Category: Cities

Malaysia-Singapore causeway: after 100 years, ‘it’s mutual lah’

The opening ceremony of the Johor-Singapore Causeway on June 28, 1924. Photo: Handout/Courtesy of National Archives of Malaysia
Like many Singapore businessmen, Pui Syn Kong drives to work. But instead of the skyscrapers of Shenton Way in the city state’s central business district, he heads for neighbouring Malaysia.

For the past two decades, the 73-year-old has made the 30km commute from his home in western Singapore to his marine engineering consultancy office in Johor Bahru two to three times a week. He established a presence in the city across the border so he could secure local contracts as a Malaysian company after expanding beyond the island republic.

“I can go over any time straightaway,” said Pui, who usually sets off for work at 6am and returns home in time for dinner. “About 30 minutes and we are there already. Actually, faster than going to Shenton Way!”

➜ Read the full story in the South China Morning Post

Built to last, not on human skulls: Malaysia-Singapore causeway’s 100-year history

The Johor-Singapore causeway as seen from the Woodlands end in the 1940s. A popular legend involving its construction claims human skulls were incorporated into the foundations to appease evil spirits. Photo: Handout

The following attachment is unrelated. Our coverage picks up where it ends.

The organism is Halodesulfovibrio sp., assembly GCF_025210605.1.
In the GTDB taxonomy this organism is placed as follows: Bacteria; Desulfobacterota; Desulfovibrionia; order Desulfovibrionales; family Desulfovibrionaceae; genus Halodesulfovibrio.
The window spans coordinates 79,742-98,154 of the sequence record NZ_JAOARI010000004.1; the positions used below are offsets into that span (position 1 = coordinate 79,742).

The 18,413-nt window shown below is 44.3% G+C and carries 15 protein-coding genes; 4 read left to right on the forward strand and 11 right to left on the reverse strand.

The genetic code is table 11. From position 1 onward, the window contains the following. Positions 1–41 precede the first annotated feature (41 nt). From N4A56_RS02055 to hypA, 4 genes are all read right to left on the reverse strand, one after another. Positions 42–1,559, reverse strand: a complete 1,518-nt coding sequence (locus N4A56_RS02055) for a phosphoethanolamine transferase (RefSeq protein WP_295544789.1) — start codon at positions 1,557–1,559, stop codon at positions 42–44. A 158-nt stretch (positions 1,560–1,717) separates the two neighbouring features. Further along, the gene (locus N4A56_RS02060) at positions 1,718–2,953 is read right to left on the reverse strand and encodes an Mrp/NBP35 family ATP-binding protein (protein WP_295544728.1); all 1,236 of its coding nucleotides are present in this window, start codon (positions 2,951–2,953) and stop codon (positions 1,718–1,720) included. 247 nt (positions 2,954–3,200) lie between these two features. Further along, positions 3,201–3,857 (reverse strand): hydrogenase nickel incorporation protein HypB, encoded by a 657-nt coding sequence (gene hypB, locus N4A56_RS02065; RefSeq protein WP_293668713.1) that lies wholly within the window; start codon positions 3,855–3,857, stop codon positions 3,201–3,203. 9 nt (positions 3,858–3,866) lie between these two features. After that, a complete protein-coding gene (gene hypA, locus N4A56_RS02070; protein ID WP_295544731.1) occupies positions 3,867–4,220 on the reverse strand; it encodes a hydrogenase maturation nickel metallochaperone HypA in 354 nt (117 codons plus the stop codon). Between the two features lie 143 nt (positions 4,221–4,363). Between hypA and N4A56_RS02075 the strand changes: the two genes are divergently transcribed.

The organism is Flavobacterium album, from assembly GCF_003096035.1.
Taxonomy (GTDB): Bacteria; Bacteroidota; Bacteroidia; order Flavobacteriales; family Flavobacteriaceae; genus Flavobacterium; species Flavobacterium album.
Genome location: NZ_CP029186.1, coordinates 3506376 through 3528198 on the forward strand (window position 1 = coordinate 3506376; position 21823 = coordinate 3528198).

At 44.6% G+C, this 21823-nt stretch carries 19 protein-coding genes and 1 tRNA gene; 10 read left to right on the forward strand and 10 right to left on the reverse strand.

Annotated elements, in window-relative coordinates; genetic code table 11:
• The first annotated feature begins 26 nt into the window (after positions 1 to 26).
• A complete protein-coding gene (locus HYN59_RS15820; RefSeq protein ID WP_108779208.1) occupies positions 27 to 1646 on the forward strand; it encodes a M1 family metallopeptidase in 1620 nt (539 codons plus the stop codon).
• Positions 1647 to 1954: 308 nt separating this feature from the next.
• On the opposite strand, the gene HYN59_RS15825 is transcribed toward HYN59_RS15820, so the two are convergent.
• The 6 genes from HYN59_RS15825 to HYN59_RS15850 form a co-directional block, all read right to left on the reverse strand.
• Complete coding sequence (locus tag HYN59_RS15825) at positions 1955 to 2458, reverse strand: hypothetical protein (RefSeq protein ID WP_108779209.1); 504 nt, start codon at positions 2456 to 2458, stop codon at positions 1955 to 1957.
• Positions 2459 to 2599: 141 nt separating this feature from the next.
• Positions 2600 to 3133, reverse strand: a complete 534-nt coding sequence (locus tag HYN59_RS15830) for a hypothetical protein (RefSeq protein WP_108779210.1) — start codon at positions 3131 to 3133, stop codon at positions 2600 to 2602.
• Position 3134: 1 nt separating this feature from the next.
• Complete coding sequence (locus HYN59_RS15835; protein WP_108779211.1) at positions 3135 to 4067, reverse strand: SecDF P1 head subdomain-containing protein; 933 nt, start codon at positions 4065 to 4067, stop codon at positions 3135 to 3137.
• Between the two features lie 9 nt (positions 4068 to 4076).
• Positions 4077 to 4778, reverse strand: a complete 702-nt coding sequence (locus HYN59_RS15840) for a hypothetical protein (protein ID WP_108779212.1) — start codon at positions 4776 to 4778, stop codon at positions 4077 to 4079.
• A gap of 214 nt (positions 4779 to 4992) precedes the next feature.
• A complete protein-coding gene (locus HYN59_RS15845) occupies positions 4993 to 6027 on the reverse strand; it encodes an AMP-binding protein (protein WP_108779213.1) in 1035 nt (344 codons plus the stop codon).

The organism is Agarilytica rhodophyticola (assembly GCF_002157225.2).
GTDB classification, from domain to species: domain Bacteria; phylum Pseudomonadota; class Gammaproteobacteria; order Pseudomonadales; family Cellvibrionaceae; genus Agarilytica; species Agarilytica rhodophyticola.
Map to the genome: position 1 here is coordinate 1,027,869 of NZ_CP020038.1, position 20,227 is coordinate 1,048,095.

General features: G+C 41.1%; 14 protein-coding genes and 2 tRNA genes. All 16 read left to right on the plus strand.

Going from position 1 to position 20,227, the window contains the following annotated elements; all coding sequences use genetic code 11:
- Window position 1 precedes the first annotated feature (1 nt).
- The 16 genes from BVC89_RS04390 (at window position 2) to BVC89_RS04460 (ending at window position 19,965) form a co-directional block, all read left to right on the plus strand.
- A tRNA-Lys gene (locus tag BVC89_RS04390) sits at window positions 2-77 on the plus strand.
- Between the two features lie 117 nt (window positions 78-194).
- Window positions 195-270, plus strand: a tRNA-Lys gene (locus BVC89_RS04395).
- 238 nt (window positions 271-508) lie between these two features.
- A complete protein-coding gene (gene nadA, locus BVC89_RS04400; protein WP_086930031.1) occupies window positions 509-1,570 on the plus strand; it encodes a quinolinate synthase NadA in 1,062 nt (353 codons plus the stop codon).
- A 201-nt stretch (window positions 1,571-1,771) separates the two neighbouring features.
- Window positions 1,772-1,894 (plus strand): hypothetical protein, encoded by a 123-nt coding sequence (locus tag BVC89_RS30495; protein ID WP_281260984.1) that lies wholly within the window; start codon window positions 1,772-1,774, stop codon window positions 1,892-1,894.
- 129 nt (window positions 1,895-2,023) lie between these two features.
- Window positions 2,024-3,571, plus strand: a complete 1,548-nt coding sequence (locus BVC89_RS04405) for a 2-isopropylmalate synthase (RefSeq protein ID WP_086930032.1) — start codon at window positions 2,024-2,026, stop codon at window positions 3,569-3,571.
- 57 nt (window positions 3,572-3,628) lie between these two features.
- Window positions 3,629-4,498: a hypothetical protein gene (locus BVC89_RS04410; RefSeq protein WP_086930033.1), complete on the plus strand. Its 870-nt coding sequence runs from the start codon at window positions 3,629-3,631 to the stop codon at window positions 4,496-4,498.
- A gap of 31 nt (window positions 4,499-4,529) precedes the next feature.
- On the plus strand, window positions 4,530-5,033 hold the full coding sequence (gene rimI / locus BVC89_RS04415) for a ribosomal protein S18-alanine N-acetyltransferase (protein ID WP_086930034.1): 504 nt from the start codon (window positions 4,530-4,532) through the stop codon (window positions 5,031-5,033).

When construction began on the Johor-Singapore Causeway in August 1919, it was the largest engineering project in Malaya, costing an estimated 17 million Straits dollars – roughly the equivalent of US$1.6 billion in modern money.

The design by Messrs Coode, Matthews, Fitzmaurice & Wilson stretched 1.06km from bank to bank and its width of 18.2 metres allowed for two metre-gauge railway tracks, a 7.9-metre roadway and space for the laying of a water pipeline.

➜ Read the full story in the South China Morning Post

Drawing Out Architecture

They define the shape of a city. They contain its people and their multitudes of lives too. Buildings are the ubiquitous fabric of our urban condition, yet they somehow remain in the background of the minds of many city dwellers.

Perhaps it is their towering silhouettes that overshadow questions of how they came about. Or their immutable forms that make them seem like a natural phenomenon. But no building is simply a heap of materials, be it stone, concrete, steel or glass. They are assemblies of intentions, resources and beliefs—expressed in a language known as “architecture”.

Architecture may not be able to speak for itself, but the people who created it can. This is how I learned about the buildings by W Architects. As the editor of this exhibition catalogue and the studio’s first-ever monograph published in 2020, I have been privileged to spend hours listening to managing director Mok Wei Wei as he patiently walked me through four decades of the studio’s projects. These recollections at W Architects were frequently interrupted by an excuse to retrieve a drawing, a document, a magazine or newspaper cut-out and even a book from his office to vividly bring home a point.

➜ Read the full essay in To Draw an Idea: Retracing the Designs of William Lim Associates – W Architects